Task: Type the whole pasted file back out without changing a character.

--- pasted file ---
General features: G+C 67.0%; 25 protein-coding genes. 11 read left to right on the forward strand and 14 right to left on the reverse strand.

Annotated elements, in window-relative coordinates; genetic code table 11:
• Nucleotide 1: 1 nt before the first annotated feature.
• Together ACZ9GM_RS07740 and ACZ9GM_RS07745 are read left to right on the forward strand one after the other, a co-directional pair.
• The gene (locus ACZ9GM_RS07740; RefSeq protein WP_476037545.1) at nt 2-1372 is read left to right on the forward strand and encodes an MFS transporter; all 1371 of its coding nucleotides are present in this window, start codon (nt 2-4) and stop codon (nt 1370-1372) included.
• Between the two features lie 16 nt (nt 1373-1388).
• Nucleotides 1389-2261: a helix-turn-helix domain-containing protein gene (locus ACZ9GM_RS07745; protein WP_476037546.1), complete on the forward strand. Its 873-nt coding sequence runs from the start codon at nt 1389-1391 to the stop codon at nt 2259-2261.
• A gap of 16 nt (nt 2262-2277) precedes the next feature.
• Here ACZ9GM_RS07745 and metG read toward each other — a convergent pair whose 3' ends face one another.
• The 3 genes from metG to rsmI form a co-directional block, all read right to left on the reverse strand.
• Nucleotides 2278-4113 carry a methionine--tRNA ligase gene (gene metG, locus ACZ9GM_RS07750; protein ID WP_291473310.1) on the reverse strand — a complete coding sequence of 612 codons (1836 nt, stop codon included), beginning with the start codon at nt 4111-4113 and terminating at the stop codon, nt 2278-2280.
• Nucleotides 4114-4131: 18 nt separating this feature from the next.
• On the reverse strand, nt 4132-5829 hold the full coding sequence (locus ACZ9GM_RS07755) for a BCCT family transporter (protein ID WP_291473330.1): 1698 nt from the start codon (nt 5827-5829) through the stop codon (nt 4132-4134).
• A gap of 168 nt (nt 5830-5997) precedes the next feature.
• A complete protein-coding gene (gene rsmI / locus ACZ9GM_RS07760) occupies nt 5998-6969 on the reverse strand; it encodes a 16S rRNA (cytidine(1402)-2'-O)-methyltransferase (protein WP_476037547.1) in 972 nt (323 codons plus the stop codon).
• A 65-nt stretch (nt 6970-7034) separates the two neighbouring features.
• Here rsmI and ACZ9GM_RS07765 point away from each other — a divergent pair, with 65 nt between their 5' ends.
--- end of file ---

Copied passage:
General features: G+C 67.0%; 25 protein-coding genes. 11 read left to right on the forward strand and 14 right to left on the reverse strand.

Annotated elements, in window-relative coordinates; genetic code table 11:
• Nucleotide 1: 1 nt before the first annotated feature.
• Together ACZ9GM_RS07740 and ACZ9GM_RS07745 are read left to right on the forward strand one after the other, a co-directional pair.
• The gene (locus ACZ9GM_RS07740; RefSeq protein WP_476037545.1) at nt 2-1372 is read left to right on the forward strand and encodes an MFS transporter; all 1371 of its coding nucleotides are present in this window, start codon (nt 2-4) and stop codon (nt 1370-1372) included.
• Between the two features lie 16 nt (nt 1373-1388).
• Nucleotides 1389-2261: a helix-turn-helix domain-containing protein gene (locus ACZ9GM_RS07745; protein WP_476037546.1), complete on the forward strand. Its 873-nt coding sequence runs from the start codon at nt 1389-1391 to the stop codon at nt 2259-2261.
• A gap of 16 nt (nt 2262-2277) precedes the next feature.
• Here ACZ9GM_RS07745 and metG read toward each other — a convergent pair whose 3' ends face one another.
• The 3 genes from metG to rsmI form a co-directional block, all read right to left on the reverse strand.
• Nucleotides 2278-4113 carry a methionine--tRNA ligase gene (gene metG, locus ACZ9GM_RS07750; protein ID WP_291473310.1) on the reverse strand — a complete coding sequence of 612 codons (1836 nt, stop codon included), beginning with the start codon at nt 4111-4113 and terminating at the stop codon, nt 2278-2280.
• Nucleotides 4114-4131: 18 nt separating this feature from the next.
• On the reverse strand, nt 4132-5829 hold the full coding sequence (locus ACZ9GM_RS07755) for a BCCT family transporter (protein ID WP_291473330.1): 1698 nt from the start codon (nt 5827-5829) through the stop codon (nt 4132-4134).
• A gap of 168 nt (nt 5830-5997) precedes the next feature.
• A complete protein-coding gene (gene rsmI / locus ACZ9GM_RS07760) occupies nt 5998-6969 on the reverse strand; it encodes a 16S rRNA (cytidine(1402)-2'-O)-methyltransferase (protein WP_476037547.1) in 972 nt (323 codons plus the stop codon).
• A 65-nt stretch (nt 6970-7034) separates the two neighbouring features.
• Here rsmI and ACZ9GM_RS07765 point away from each other — a divergent pair, with 65 nt between their 5' ends.